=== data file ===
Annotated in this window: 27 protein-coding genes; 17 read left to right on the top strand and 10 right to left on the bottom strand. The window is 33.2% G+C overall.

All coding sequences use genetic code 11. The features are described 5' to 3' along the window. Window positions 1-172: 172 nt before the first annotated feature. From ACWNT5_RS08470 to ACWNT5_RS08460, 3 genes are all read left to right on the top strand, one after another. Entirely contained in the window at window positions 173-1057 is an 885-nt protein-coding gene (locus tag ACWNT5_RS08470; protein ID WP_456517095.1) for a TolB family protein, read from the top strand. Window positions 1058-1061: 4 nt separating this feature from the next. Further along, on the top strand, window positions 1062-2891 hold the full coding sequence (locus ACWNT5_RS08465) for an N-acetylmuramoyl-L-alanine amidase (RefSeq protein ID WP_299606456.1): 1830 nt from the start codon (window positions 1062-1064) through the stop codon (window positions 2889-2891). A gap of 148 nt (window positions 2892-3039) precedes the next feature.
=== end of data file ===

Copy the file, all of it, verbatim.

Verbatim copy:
Annotated in this window: 27 protein-coding genes; 17 read left to right on the top strand and 10 right to left on the bottom strand. The window is 33.2% G+C overall.

All coding sequences use genetic code 11. The features are described 5' to 3' along the window. Window positions 1-172: 172 nt before the first annotated feature. From ACWNT5_RS08470 to ACWNT5_RS08460, 3 genes are all read left to right on the top strand, one after another. Entirely contained in the window at window positions 173-1057 is an 885-nt protein-coding gene (locus tag ACWNT5_RS08470; protein ID WP_456517095.1) for a TolB family protein, read from the top strand. Window positions 1058-1061: 4 nt separating this feature from the next. Further along, on the top strand, window positions 1062-2891 hold the full coding sequence (locus ACWNT5_RS08465) for an N-acetylmuramoyl-L-alanine amidase (RefSeq protein ID WP_299606456.1): 1830 nt from the start codon (window positions 1062-1064) through the stop codon (window positions 2889-2891). A gap of 148 nt (window positions 2892-3039) precedes the next feature.